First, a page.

CHICAGO — Restaurants and bars across the state are banned from serving customers indoors, but there are two places in Chicago where you can still legally drink inside a bar: the city’s airports.
Despite an emergency travel order requiring travelers from 46 states to quarantine upon landing in Chicago, people are still allowed eat and drink alcohol inside bars at Midway and O’Hare. That’s because the airports are exempt from Gov. JB Pritzker’s Tier 3 mitigation measures.
Allowing indoor drinking at high-traffic airports is dangerous, one doctor said, calling the move “ludicrous.”
The rules, which went into effect Nov. 20, say restaurants and cafeterias within airports, hospitals and college dining halls can remain open as other bars and restaurants in affected state regions must close. These places are exempt to ensure people “can eat a meal with no alternatives provided in these venues for eating,” the measure states, and patrons must wear masks when waitstaff approach them when they are not eating or drinking at a table.
The rule does not address bars. At both airports, there are no liquor establishments that do not also sell food, although people can sit unmasked and drink at a restaurant’s bar without ordering food.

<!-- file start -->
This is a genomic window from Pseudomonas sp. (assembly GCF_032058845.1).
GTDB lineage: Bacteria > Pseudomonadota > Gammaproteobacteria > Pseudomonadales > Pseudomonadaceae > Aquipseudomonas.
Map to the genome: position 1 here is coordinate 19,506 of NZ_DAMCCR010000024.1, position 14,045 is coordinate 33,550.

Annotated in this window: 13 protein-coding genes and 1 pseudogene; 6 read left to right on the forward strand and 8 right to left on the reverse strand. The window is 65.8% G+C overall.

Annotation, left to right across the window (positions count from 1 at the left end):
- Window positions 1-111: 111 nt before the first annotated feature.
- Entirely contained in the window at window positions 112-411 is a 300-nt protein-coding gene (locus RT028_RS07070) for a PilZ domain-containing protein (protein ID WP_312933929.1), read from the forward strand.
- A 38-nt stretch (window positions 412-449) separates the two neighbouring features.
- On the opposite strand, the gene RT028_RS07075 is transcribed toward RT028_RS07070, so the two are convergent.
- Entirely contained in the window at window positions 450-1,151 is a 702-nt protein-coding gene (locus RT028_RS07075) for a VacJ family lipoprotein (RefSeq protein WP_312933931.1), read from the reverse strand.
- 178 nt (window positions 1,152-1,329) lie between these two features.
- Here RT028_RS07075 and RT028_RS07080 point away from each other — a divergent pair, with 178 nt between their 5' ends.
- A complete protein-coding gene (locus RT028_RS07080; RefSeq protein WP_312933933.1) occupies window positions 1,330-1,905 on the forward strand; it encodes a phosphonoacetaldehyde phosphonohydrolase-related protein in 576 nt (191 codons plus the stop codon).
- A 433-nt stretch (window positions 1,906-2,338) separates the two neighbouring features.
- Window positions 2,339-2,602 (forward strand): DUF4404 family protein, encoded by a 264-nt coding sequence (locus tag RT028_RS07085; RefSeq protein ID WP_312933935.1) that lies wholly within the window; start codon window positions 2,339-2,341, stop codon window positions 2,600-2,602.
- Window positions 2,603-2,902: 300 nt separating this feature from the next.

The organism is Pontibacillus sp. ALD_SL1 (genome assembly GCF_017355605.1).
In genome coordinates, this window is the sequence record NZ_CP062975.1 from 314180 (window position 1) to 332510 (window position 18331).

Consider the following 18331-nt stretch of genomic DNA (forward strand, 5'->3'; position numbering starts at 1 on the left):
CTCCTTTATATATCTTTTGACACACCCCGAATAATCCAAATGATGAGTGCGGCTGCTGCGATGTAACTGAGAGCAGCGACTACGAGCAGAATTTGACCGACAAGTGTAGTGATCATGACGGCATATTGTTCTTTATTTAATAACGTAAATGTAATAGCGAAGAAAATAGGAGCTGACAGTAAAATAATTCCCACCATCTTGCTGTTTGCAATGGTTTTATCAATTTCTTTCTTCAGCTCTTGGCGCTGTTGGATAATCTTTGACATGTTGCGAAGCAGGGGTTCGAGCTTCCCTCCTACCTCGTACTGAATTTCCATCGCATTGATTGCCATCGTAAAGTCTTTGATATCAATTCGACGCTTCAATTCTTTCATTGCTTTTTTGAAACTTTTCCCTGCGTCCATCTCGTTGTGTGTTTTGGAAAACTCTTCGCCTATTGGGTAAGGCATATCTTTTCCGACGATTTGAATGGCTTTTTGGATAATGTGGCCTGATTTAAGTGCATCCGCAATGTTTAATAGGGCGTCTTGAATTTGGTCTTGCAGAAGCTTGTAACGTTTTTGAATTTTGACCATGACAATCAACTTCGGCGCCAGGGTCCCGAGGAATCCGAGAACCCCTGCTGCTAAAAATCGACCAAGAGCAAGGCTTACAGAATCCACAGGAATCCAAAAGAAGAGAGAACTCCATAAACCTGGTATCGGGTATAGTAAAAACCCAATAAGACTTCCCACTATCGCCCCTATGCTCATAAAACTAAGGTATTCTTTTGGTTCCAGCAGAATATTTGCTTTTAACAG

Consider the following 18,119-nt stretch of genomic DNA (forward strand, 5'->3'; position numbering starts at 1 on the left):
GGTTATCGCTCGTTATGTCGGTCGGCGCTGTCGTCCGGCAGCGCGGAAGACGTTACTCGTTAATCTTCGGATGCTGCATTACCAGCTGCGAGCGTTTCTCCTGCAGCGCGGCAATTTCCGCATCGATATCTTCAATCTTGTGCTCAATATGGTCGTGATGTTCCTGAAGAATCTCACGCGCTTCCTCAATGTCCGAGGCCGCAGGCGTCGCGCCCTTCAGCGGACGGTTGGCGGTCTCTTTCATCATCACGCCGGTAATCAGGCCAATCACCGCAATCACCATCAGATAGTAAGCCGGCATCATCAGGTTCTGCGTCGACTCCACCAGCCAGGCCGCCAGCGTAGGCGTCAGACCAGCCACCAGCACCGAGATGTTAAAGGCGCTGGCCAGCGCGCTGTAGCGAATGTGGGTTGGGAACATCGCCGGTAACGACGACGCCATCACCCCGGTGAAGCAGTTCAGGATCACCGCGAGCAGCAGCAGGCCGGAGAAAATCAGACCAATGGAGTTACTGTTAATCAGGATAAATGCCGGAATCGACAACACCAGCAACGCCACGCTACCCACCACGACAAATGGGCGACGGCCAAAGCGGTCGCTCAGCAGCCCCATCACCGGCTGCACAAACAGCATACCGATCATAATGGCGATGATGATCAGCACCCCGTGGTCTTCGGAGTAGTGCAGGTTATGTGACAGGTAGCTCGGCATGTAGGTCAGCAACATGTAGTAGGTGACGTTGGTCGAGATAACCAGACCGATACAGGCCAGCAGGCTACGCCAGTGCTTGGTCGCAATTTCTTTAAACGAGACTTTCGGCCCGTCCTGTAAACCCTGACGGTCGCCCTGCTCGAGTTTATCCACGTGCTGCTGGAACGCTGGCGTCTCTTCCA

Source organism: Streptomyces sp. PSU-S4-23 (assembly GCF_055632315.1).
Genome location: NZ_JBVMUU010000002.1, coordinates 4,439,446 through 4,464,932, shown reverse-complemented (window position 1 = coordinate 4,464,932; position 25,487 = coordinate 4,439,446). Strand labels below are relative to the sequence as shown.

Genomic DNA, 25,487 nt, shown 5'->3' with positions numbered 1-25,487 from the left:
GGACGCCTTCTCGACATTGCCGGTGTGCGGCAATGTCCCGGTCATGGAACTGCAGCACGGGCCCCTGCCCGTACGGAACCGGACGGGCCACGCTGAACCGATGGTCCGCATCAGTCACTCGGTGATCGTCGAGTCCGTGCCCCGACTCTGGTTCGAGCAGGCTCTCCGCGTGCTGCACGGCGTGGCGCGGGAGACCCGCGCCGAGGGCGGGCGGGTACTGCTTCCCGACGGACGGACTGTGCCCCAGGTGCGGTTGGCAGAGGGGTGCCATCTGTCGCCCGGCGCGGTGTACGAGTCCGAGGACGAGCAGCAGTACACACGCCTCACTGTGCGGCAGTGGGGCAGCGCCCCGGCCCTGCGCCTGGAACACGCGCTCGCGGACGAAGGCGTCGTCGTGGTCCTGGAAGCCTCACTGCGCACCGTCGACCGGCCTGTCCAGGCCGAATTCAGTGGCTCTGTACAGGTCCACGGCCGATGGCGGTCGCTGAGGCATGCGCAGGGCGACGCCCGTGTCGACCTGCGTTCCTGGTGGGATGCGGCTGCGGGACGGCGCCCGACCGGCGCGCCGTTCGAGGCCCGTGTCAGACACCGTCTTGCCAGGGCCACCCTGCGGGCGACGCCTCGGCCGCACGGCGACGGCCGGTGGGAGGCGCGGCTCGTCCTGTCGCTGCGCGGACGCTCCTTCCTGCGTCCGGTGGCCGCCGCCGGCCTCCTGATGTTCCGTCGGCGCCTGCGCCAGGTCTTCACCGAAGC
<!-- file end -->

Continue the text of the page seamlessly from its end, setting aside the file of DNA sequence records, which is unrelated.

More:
On Monday and Tuesday, unmasked customers were seen imbibing at bars at establishments inside O’Hare and Midway, including at Chili’s Bar, Goose Island brewery and Berghoff Cafe.
While patrons had distance between them at the bars, maskless patrons at The Jazz Bar inside O’Hare’s Terminal 1 were being served drinks by a bartender with his mask hanging down around his chin.
Despite the state order’s language, both airports have takeout spots that offer an alternative to indoor dining. For example, McDonald’s restaurants at the airports don’t have dedicated seating areas.
Dr. Daryl Wilson, director of emergency medical services at Edward Hospital in Naperville, who treats coronavirus patients every day, said allowing people to dine at restaurants and bars inside the airports as the virus spreads is “ludicrous.”
“Airports are enclosed places. People can take food with them and sit down at the gate, where they can space out from others,” Wilson said. “If everything is takeout in other spots, you can still do takeout there. When you’re all in a restaurant or a bar, it’s ludicrous.”
Bars and restaurants have proven significant places of spread in Illinois, experts have said. Drinking indoors at a bar is considered by experts to be the riskiest action during the COVID-19 pandemic, and eating indoors at a restaurant is also high on the list.
The Centers for Disease Control and Prevention has said travel can also increase someone’s risk of spreading and getting COVID-19.
“Postponing travel and staying home is the best way to protect yourself and others from COVID-19,” the agency advises.
The city of Chicago can and has implemented coronavirus restrictions that are stricter than the state rules, such as the Emergency Travel Order that requires anyone coming into the city from 46 states to quarantine for 14 days. But the city doesn’t have any rules in place for dining and drinking in at the airports.
‘Double standards’ stings state restaurant owners